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Aluminum Versus Carbon MTB Wheels

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11/12/2014 8:26 AM

Dirt Magazine had an interesting chat with Rob 'Box' Cooksley about the merits of aluminum and carbon rims. It's definitely worth a watch if you're on the fence about the upgrade.



Catch the full article here. What do you run and why?

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11/12/2014 10:30 AM
Edited Date/Time: 11/12/2014 10:30 AM

I find this very interesting.

I recently purchased a set of the Chinese carbon wheels, as a replacement from stans rims, and i have found them to be pretty rock solid. They have come a long way from their beginnings, and i think the quality gap is almost non existent now. They also offer competitive warranties as well, without having to pay 250 dollars for the warranty, like Reynolds' RAP program.

Also, you can message major makers, like light-bicycle, and get a response within a couple of hours... pretty good for being on the other side of the world.

Working in a shop, Ive seen a lot of destroyed wheels, carbon and not. The name brand stuff breaks too *cough, enve, cough*, dont let anybody say otherwise. We've seen the best brands de laminate, crack, or have spokes pulled through.

I also found it amusing that the guru happens to be wearing a shop t shirt with a big ol' enve logo on it.




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11/12/2014 12:21 PM

ENVE breaks BUT.........they have great warranty Customer service. My ENVE AM rims broke twice....
When paying 3000-4000 dollars for a wheel set, take into account the following.

ENVE
Quality of product ----- 12.5%
Customer service ------ 87.5%

Enough said......

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11/12/2014 2:58 PM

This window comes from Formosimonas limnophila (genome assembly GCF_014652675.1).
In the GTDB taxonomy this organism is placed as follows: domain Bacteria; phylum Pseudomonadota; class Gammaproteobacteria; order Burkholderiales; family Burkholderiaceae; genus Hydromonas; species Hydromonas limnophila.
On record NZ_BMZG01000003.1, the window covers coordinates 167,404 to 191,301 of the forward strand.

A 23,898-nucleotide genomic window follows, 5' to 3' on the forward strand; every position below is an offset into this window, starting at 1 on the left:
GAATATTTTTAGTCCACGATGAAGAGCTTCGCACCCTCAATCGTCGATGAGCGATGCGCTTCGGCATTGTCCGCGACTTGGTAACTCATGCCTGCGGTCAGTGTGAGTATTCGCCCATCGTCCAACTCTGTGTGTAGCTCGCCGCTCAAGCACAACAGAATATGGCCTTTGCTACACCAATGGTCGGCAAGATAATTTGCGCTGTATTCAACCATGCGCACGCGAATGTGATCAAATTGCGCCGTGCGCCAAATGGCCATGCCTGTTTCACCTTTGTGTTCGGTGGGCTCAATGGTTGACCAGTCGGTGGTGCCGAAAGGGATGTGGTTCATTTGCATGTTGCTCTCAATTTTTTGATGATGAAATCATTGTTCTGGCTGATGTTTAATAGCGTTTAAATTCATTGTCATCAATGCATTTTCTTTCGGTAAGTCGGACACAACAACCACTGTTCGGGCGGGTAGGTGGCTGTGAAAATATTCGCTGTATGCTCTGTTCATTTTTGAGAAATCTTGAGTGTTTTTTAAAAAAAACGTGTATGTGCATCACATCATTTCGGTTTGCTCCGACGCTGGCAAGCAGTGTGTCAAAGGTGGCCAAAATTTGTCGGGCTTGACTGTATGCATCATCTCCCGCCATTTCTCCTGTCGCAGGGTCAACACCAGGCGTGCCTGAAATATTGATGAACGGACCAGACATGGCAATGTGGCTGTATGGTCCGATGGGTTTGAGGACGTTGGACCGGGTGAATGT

How did that work for Avid and their brakes? Here is a free replacement set....here is another free replacement set......oh...here is another free replacement set. Houston we have a problem. meh....not so good.

The Enve value proposition is smoked. Fuggedabowdit. They make nice products but everyone else has nearly caught up quality wise and at a fraction of the price. There are too many legit options at 1/2 the price OR LESS. Enve also have had way to many reviews with rims cracking or other problems to justify the price differece.

Yea, warranty is nice, but are you paying for the rim rebuild? Do you have an extra set of wheels so that you can ride while your warranty wheel is getting shipped back and forth across the county via ground shipping? Don't you have a race this weekend?

The failure mode of carbon rims in general is less than ideal. Crack a carbon rim vs dent an alloy one....

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11/12/2014 4:10 PM

It's only fair to point out that light-bicycle does have a warranty system, and are very active with messages. I inquired about having some custom work done, and i was getting emails back within the hour. They also speak fluent English, and were more polite than most North American companies i deal with on a regular basis.

Ever tried to get anything warrantied from Chris King? Good luck.



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11/13/2014 1:47 AM

jazzdhiman wrote:

ENVE breaks BUT.........they have great warranty Customer service. My ENVE AM rims broke twice....
When paying 3000-4000 ...more

You're like an Apple fan, but for MTB stuff

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11/13/2014 8:19 AM
Edited Date/Time: 11/13/2014 8:21 AM

jazzdhiman wrote:

ENVE breaks BUT.........they have great warranty Customer service. My ENVE AM rims broke twice....
When paying 3000-4000 ...more

Great customer service only goes so far. What's the price of all the down time waiting for a new rim? Like DubC said.

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11/13/2014 9:36 AM

EXACTLY my POINT Big Bird. My ENVE wheelset broke on Comfortably Numb, I had to hike out 6km into the trail. Then it took 2 weeks to get my rims back. Good Customer Service has no value in cases like this.....